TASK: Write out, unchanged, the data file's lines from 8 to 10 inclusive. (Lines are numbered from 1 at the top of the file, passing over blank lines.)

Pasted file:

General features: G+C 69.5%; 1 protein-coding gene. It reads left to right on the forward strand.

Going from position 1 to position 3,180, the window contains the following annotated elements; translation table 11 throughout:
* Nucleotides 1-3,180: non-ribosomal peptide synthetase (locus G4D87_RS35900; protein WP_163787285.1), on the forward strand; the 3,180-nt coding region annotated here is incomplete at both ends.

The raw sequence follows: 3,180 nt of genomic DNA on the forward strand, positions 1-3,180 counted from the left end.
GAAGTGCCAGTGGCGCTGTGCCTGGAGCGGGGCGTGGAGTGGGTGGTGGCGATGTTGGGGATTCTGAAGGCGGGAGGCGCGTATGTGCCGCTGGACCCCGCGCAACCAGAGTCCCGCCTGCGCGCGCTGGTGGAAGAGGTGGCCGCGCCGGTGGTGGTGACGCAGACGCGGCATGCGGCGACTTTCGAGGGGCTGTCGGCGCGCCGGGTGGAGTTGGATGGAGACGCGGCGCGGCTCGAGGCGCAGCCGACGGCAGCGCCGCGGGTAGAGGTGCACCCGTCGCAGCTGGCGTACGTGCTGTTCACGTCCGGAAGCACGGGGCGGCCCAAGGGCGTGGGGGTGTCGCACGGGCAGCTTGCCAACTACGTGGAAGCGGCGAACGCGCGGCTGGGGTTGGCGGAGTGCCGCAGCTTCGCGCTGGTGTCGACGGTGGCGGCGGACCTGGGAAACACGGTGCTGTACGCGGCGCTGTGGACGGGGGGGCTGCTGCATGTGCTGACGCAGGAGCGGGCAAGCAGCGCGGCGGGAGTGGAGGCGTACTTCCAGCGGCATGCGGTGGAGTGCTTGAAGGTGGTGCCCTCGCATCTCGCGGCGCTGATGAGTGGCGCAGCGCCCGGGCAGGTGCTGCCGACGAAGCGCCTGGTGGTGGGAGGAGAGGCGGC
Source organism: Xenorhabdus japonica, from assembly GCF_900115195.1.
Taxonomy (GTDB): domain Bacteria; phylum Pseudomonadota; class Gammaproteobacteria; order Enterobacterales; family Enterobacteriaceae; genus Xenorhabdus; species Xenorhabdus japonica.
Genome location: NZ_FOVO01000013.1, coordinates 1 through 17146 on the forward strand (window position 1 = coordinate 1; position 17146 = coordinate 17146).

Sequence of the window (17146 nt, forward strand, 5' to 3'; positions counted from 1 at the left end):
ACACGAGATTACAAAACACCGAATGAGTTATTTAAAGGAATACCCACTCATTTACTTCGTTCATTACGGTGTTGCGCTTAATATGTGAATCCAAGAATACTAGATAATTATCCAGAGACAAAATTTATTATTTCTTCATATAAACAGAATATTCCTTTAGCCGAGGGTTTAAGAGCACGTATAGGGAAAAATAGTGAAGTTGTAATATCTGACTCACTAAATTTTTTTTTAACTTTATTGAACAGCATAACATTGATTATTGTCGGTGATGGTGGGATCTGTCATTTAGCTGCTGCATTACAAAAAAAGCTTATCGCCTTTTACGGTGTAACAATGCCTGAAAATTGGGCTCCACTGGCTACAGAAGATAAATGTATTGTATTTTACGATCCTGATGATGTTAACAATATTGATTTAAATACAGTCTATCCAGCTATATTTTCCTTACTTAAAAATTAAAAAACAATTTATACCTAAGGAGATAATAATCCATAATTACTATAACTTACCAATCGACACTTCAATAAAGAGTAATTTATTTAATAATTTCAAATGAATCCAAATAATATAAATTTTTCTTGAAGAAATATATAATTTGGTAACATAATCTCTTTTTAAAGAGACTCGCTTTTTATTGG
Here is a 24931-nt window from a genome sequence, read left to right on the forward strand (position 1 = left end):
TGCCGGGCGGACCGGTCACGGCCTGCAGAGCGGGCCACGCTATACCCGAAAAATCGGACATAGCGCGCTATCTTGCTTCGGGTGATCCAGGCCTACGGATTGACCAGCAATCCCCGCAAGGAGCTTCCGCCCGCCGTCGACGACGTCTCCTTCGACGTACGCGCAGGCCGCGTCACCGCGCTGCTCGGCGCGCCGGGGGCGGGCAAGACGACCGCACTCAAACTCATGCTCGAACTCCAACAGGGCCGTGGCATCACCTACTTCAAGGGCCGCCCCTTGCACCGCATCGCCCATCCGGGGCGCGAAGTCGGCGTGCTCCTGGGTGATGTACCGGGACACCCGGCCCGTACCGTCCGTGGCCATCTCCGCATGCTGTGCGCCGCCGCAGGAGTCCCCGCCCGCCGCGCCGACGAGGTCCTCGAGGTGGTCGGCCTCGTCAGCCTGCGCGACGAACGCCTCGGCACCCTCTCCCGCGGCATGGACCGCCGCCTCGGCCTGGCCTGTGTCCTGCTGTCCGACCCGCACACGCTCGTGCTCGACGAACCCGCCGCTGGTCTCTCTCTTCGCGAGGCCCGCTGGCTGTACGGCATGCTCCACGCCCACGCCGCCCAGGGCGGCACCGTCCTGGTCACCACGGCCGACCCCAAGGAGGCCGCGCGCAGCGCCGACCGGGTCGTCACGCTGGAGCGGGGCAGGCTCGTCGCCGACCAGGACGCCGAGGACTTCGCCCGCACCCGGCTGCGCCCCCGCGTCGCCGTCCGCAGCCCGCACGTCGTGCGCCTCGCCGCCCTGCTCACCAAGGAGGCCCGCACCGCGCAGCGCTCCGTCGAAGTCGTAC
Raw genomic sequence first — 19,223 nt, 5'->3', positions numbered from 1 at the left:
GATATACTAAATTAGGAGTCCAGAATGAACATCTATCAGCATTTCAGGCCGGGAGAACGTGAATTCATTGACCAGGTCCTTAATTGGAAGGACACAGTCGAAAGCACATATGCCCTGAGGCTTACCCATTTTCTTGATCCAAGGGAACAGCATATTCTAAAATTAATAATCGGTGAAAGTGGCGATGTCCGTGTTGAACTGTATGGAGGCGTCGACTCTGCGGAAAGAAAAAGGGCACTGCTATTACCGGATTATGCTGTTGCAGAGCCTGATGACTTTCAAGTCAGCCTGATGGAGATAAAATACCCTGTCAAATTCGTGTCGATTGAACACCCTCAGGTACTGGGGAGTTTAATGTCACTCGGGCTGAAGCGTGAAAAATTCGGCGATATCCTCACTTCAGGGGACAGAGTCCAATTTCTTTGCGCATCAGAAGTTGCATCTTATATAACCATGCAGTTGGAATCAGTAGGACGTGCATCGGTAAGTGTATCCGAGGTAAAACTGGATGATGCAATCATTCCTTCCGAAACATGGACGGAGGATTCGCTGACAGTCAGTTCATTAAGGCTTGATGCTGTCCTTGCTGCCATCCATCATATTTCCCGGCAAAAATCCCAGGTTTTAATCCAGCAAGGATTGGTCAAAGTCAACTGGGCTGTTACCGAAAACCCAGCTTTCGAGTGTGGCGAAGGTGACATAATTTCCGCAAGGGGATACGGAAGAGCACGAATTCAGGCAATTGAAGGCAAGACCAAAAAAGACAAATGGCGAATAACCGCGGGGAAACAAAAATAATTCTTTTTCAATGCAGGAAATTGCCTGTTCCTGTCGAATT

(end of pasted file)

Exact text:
Genome location: NZ_FOVO01000013.1, coordinates 1 through 17146 on the forward strand (window position 1 = coordinate 1; position 17146 = coordinate 17146).

Sequence of the window (17146 nt, forward strand, 5' to 3'; positions counted from 1 at the left end):
ACACGAGATTACAAAACACCGAATGAGTTATTTAAAGGAATACCCACTCATTTACTTCGTTCATTACGGTGTTGCGCTTAATATGTGAATCCAAGAATACTAGATAATTATCCAGAGACAAAATTTATTATTTCTTCATATAAACAGAATATTCCTTTAGCCGAGGGTTTAAGAGCACGTATAGGGAAAAATAGTGAAGTTGTAATATCTGACTCACTAAATTTTTTTTTAACTTTATTGAACAGCATAACATTGATTATTGTCGGTGATGGTGGGATCTGTCATTTAGCTGCTGCATTACAAAAAAAGCTTATCGCCTTTTACGGTGTAACAATGCCTGAAAATTGGGCTCCACTGGCTACAGAAGATAAATGTATTGTATTTTACGATCCTGATGATGTTAACAATATTGATTTAAATACAGTCTATCCAGCTATATTTTCCTTACTTAAAAATTAAAAAACAATTTATACCTAAGGAGATAATAATCCATAATTACTATAACTTACCAATCGACACTTCAATAAAGAGTAATTTATTTAATAATTTCAAATGAATCCAAATAATATAAATTTTTCTTGAAGAAATATATAATTTGGTAACATAATCTCTTTTTAAAGAGACTCGCTTTTTATTGG